Johnny surveyed the orchard full of naked trees and sighed. Every year, the harvest was less, the waste more. The apples of belief bloomed each spring, swelled in summer, ripened in fall, and hit the ground to rot before the first frost. Months of back-breaking work for nothing.
He spent the day clearing the ground the old-fashioned way. For their anniversary, Demeter had bought him a fancy cart off Amazon that sucked them up automatically as he walked, but it stayed in the garage. Some things needed doing by hand. Besides, ten acres was nothing compared to what he used to work.
As the sun dipped below the branches, Johnny threw the last bag of mealy brown apples into the barn and himself into the armchair in front of the fire. He reached for his phone and the red-labeled bottle on the end table, opening both.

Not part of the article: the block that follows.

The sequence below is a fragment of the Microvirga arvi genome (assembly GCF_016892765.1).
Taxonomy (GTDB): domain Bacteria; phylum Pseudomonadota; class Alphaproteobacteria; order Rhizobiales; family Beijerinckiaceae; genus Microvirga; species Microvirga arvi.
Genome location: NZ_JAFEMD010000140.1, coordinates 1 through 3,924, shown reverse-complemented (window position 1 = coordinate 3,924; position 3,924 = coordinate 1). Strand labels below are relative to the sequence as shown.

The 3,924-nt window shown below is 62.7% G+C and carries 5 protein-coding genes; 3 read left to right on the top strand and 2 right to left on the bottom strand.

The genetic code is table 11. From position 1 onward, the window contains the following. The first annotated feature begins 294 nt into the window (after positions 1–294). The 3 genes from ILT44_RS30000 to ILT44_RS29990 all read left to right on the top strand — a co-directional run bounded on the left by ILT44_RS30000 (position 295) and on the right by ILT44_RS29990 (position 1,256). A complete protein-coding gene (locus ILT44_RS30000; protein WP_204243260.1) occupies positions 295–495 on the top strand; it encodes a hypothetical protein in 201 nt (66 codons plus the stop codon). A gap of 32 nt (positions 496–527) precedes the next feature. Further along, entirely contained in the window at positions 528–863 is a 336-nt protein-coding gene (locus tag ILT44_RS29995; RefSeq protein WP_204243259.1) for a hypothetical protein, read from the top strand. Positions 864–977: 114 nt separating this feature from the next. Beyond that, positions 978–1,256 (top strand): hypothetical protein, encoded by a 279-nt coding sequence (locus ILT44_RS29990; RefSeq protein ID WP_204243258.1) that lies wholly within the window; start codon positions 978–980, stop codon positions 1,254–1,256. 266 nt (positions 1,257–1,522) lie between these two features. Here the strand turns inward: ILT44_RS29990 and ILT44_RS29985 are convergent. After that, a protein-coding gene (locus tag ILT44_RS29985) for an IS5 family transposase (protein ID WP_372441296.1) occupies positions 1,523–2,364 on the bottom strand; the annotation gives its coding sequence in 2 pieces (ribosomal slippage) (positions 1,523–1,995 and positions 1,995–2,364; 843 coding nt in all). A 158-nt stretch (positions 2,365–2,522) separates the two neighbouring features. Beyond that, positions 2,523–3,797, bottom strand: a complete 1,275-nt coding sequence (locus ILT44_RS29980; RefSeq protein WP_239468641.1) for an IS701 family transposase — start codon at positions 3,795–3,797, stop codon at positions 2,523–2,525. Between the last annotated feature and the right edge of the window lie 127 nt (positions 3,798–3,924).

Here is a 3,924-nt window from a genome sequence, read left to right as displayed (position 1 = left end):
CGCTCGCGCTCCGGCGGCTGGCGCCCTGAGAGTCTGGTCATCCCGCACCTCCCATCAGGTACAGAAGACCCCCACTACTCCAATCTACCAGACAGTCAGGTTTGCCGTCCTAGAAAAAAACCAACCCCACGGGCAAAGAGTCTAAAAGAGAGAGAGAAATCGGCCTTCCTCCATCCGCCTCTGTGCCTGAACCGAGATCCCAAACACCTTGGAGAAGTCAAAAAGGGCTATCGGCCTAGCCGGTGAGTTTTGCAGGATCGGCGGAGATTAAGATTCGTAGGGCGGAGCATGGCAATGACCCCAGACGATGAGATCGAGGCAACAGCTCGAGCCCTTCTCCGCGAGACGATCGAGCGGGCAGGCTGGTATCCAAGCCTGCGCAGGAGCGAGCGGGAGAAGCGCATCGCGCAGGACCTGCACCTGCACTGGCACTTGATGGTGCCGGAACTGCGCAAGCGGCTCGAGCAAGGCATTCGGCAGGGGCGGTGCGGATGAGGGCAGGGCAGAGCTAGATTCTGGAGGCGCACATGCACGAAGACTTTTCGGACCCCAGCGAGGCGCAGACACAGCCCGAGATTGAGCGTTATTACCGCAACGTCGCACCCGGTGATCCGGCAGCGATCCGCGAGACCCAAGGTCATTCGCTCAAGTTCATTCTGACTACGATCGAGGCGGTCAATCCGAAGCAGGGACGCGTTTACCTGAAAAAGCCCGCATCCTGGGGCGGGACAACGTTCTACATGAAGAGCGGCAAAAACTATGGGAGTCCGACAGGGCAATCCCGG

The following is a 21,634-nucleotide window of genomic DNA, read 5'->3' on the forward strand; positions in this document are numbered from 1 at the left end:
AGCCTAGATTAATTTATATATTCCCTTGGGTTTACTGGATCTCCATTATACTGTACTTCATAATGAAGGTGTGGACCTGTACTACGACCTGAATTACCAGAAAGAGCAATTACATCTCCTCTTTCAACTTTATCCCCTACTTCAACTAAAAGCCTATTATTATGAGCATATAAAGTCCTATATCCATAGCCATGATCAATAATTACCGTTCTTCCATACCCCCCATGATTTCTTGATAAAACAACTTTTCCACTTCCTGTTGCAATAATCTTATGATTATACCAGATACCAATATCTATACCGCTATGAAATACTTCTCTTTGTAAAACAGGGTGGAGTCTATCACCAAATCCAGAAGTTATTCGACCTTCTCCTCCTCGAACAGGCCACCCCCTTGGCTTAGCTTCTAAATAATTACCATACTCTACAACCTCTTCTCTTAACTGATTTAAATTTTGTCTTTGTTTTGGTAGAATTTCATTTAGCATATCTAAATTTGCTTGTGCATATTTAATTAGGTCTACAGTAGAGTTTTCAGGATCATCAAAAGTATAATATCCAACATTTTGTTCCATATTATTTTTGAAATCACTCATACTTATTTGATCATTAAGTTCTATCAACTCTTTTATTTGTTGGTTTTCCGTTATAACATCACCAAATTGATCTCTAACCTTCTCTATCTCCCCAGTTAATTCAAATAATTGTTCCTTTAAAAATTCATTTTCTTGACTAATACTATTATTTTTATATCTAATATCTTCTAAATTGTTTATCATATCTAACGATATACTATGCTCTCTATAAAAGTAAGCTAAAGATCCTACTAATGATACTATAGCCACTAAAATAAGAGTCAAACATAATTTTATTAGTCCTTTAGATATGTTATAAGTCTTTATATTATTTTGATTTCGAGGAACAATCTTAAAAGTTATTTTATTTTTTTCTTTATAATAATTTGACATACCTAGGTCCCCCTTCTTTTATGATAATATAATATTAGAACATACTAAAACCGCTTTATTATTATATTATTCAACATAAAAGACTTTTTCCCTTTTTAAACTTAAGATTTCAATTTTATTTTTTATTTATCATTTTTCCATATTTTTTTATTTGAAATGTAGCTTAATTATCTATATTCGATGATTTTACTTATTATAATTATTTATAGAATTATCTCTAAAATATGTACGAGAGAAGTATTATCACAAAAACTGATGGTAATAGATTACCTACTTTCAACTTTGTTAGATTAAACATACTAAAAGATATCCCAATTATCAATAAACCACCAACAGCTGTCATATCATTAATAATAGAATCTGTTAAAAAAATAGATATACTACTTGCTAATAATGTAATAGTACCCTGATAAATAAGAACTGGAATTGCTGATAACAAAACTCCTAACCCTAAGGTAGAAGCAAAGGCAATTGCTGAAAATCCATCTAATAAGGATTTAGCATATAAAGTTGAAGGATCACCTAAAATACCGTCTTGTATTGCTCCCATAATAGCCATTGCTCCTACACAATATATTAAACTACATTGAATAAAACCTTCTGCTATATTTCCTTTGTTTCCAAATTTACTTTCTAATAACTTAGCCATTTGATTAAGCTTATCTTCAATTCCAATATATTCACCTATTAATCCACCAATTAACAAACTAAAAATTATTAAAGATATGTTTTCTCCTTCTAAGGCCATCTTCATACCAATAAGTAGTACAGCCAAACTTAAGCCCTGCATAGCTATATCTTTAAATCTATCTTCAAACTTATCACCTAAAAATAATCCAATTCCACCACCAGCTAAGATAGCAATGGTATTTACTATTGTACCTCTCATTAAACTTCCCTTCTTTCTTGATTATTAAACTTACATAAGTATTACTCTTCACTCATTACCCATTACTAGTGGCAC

“Yeah, D, I think this is it for me. Nobody quests anymore, especially not for enchanted produce.” He took a swig from the bottle and grimaced. “Time to retire to the big orchard in the sky. Two hundred years is a good run, right?”
He paused for another pull. “Good gods, this is terrible,” he coughed. “Why do people like it?”
As Dionysus expounded on the wonders of scotch, Johnny’s attention faded. Something about the red label and the burning in his sinuses stirred up an idea.
“Hey, D,” he interrupted. “What do you think about Johnny Appleseed’s Hard Cider—‘So Good, It’s Magic’?”
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